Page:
2015 Recap: Time for the Detroit Athletic Club to Remove Swastikas -- Lengel

December 26, 2015, 7:00 AM by  Allan Lengel

This Nov. 10 article is the fifth in our set of noteworthy 2015 content, based on readership and editors’ choices. This Top 10 series runs through Dec. 31. See links to earlier installments at the end.


Symbols can change in the eyes of society over time.  What was acceptable once may become unacceptable.

The Confederate flag is a fresh example. After years of the flying it on the capitol grounds in Columbia, S.C.,  the state bowed to public opinion that it symbolized more than southern pride, that it is racist.  The rebel banner came down July 10.

Last month, Congressman Steve Cohen, D-Tenn., introduced a bill to remove J. Edgar Hoover’s name from the FBI Building in Washington. Hoover has long been the bureau's quintessential symbol.

Detroit Athletic Club on Madison Street

“The civil rights we enjoy today are in spite of J. Edgar Hoover, not because of him,” Cohen said in a statement. “Yet, his name adorns one of the most prominent buildings in our nation’s capital and one that houses one of the agencies of government responsible for justice. Given his well-documented abuses and prejudices towards African Americans, gays and lesbians, I believe it is past time to remove his name from this place of honor.”  

Which brings me to this.

The Detroit Athletic Club on Madison Avenue in downtown Detroit needs to get rid of swastika tiles on the floor of the Grill Room on the first floor. As a Jew, I find them offensive, and I hope others would too -- members or nonmembers, regardless of religion or race.

I’m not a member, but have been there. The other night, I attended a fundraiser and showed friends one of the swastikas. 

A little history: The swastika tiles in the dining room have been there since 1915 when the building opened, long before Hitler's rise in Germany. The building was designed by famed architect Albert Kahn, who is Jewish. He picked Herman Carl Mueller, a skilled ceramicist, to provide the tiles. Mueller founded the Mueller Mosaic Co. of Trenton, N.J.  He  died in 1941. Kahn died the following year.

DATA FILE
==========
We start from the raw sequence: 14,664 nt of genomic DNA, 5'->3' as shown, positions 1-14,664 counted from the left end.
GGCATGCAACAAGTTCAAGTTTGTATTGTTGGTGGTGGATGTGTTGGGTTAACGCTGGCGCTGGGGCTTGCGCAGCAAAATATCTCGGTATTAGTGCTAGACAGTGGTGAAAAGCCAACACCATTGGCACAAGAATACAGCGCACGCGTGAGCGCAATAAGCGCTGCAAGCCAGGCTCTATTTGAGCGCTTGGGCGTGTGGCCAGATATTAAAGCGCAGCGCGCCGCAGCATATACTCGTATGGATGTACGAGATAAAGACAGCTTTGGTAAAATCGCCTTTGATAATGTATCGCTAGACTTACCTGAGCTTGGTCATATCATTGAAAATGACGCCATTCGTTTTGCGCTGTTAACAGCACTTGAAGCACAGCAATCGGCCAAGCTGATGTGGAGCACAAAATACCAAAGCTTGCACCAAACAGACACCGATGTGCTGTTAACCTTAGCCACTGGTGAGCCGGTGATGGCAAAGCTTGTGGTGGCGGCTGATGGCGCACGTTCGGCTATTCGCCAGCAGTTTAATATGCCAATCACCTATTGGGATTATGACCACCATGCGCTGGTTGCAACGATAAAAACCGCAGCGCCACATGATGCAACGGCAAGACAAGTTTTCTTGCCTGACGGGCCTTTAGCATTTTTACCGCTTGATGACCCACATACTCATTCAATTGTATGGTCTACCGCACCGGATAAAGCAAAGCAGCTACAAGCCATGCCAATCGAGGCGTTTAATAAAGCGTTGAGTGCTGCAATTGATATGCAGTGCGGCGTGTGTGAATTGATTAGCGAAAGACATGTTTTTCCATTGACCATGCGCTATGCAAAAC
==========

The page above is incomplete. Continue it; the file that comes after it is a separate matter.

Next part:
The club says the tiles are ancient symbols and art of historic significance. 

The swastika design is thousands of years old and is a sacred symbol in Hinduism, Buddhism, Jainism, and Odinism. It has also been used by Native Americans. The Nazi party adopted the symbol in 1920.  Hitler later wrote in "Mein Kampf:" 

I myself, meanwhile, after innumerable attempts, had laid down a final form; a flag with a red background, a white disk, and a black swastika in the middle. After long trials I also found a definite proportion between the size of the flag and the size of the white disk, as well as the shape and thickness of the swastika.

In religions and cultures that embraced it much earlier, the symbol has different meanings, including peace or good luck.

Well, to steal a line: The symbol wasn’t very good luck for millions of Jews who perished during World War II, or for that matter, millions of others including Catholics, gypsies, the disabled and homosexuals who were killed by the Hitler regime. It’s unfortunate that Hitler and the Nazis hijacked the ancient symbol.

The issue is sensitive among DAC members, particularly when it comes to discussing it in a public forum like the media.  

I phoned a Jewish former officer of the club, who declined to comment and referred me to current officials. I also emailed another member, who did not respond. I tried reaching of the current president. I was asked to submit questions to executive manager Ted Gillary, but did not hear back.

Most Americans would identify the marking as a Nazi swastika symbolizing hatred, not an ancient symbol of peace and goodwill.  After all, when swastikas are spray-painted on synagogues and other buildings in this country, it's considered a hate crime.

In fact, the Anti-Defamation League website says this:

Since 1945, the swastika has served as the most significant and notorious of hate symbols, anti-Semitism and white supremacy for most of the world outside of Asia. Its display is prohibited in Germany and some other countries.

I appreciate art and traditions.  But in this case, It's time for the DAC to do away with the swastikas. 

Top 10 Countdown so far

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